Transmission (How it Spreads)

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Monkeypox can be transmitted to anyone. A person with Monkeypox can spread it to others from the time symptoms start until the rash has fully healed and a fresh layer of skin has formed. The illness typically lasts 2-4 weeks. The following are some ways Monkeypox can spread:

  • Direct contact with monkeypox rash, scabs, or body fluids from a person with monkeypox
  • Touching objects, clothing, bedding, towels, and surfaces that have been used by someone with monkeypox
  • Contact with respiratory secretions through prolonged, close, face-to-face encounters

Some examples of actions that may spread Monkeypox include:

  • Sexual or close intimate activity with a person who has monkeypox
  • Hugging and kissing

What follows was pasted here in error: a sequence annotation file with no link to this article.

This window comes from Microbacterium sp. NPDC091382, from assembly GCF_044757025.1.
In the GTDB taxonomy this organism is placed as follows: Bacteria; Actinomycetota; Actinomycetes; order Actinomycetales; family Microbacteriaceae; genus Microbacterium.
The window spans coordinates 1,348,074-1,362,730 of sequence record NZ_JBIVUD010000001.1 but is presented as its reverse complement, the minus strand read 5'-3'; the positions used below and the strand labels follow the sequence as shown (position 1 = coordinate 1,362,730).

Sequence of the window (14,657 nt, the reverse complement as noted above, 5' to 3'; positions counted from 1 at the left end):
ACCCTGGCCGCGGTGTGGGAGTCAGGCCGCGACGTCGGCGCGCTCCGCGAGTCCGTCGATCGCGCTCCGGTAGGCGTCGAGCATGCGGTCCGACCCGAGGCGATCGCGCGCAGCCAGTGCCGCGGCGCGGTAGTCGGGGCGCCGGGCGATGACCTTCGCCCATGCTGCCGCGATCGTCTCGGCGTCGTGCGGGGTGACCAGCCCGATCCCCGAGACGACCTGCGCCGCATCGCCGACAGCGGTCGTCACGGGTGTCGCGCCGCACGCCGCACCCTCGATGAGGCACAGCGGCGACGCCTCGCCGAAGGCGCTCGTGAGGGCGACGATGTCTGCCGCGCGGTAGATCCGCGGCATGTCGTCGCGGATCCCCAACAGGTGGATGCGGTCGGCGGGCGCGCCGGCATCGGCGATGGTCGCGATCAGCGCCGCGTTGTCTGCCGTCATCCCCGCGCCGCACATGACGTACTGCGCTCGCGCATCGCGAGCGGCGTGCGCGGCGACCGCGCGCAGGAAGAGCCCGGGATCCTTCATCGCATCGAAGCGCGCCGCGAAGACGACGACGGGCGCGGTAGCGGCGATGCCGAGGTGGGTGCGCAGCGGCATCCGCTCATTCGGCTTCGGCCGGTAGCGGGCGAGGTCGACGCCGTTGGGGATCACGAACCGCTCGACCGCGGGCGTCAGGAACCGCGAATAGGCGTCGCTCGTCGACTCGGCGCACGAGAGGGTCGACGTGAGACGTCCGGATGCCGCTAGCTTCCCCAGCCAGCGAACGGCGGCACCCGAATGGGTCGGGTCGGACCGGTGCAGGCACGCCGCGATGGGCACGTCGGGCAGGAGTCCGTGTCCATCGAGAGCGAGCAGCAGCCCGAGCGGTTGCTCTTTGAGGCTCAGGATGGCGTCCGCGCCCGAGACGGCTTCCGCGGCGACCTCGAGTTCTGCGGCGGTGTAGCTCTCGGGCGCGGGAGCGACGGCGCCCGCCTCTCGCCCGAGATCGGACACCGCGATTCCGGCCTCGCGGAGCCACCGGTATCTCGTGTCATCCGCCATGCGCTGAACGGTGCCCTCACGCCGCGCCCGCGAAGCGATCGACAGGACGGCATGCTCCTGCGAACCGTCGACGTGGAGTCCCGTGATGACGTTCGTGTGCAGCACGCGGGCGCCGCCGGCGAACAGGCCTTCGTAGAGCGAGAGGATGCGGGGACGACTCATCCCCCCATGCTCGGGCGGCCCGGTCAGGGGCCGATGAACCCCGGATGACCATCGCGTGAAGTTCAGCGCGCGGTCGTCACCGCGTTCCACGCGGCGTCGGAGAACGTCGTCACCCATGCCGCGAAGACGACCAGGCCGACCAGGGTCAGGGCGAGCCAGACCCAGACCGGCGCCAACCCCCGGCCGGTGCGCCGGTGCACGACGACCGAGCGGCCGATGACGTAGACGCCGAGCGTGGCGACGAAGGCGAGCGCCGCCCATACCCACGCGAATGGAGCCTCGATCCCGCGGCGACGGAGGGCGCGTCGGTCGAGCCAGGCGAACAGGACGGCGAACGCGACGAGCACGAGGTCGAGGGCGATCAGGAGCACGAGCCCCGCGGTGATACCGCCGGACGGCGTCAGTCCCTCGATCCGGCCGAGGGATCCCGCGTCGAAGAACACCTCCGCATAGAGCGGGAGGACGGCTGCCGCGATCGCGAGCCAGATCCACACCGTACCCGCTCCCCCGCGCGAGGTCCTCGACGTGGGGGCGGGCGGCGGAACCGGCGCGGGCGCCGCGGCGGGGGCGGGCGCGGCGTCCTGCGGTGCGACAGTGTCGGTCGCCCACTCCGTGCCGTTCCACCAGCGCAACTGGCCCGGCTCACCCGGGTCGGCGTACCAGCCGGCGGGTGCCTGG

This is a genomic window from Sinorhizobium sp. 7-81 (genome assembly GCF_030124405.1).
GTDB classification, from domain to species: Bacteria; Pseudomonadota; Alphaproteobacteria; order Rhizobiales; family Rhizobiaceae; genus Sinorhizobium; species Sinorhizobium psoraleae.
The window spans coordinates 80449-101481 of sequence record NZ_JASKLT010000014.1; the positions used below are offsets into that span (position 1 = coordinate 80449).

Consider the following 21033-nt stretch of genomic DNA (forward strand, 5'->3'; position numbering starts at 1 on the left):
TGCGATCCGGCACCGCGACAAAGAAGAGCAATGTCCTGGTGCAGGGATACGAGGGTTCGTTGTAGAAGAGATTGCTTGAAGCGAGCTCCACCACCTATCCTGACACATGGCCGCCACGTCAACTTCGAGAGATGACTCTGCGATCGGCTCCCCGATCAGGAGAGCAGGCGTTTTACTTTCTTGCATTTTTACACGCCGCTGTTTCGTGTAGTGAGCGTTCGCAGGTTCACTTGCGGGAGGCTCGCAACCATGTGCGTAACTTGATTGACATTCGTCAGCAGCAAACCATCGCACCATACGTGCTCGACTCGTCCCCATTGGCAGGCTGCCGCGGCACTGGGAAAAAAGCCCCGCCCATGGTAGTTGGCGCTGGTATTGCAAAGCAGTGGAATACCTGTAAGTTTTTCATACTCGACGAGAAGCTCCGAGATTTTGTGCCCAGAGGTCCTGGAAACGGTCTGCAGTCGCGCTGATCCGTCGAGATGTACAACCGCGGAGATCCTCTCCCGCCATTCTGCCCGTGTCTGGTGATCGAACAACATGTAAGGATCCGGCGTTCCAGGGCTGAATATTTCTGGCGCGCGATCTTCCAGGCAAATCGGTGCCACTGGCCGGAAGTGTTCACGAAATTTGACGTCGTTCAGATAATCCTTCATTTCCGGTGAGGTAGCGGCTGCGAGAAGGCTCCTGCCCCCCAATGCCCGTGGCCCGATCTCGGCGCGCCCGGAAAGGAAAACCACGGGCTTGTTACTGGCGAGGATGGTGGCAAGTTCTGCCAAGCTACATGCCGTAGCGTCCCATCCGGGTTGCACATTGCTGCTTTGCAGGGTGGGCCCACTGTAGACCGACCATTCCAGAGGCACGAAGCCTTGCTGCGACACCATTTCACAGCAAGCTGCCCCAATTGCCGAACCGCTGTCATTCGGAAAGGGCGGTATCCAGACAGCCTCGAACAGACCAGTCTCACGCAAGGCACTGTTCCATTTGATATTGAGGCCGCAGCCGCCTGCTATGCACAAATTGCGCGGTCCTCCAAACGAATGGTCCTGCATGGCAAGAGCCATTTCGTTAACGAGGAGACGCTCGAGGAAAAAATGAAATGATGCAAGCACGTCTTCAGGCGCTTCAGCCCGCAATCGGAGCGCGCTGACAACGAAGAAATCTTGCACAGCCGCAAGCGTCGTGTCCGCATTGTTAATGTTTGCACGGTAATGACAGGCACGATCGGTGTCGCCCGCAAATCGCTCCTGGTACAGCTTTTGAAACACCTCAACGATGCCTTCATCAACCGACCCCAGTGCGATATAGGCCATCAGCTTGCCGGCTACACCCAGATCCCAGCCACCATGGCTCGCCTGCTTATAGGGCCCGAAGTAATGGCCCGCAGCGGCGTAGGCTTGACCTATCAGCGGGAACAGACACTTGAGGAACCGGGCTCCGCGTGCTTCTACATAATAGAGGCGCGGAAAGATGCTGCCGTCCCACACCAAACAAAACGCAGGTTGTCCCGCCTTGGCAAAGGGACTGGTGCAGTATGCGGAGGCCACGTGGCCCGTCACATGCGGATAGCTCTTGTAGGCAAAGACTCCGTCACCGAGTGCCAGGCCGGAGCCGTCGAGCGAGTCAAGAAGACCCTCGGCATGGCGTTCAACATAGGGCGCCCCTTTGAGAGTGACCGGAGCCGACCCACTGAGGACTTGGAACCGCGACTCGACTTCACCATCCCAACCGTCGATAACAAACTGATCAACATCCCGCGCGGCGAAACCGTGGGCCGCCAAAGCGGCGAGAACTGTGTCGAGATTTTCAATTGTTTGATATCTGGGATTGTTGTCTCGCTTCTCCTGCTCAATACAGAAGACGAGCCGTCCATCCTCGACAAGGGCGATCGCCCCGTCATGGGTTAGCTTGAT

• Massage
  • Prolonged face-to-face contact
  • Touching fabrics and objects during sex that were used by a person with monkeypox and that have not been disinfected, such as bedding, towels, fetish gear, and sex toys
  • A pregnant person can spread the virus to their fetus through the placenta.
  • It’s also possible for people to get monkeypox from infected animals, either by being scratched or bitten by the animal or by preparing or eating meat or using products from an infected animal

The risk of contracting monkeypox is based on exposure – an individual must be exposed to enough virus to become infected.

What is currently known about monkeypox transmission indicates that sharing bedding or towels with someone who is infected with monkeypox would carry more risk than passing encounters with money, a door handle, or other environmental surfaces

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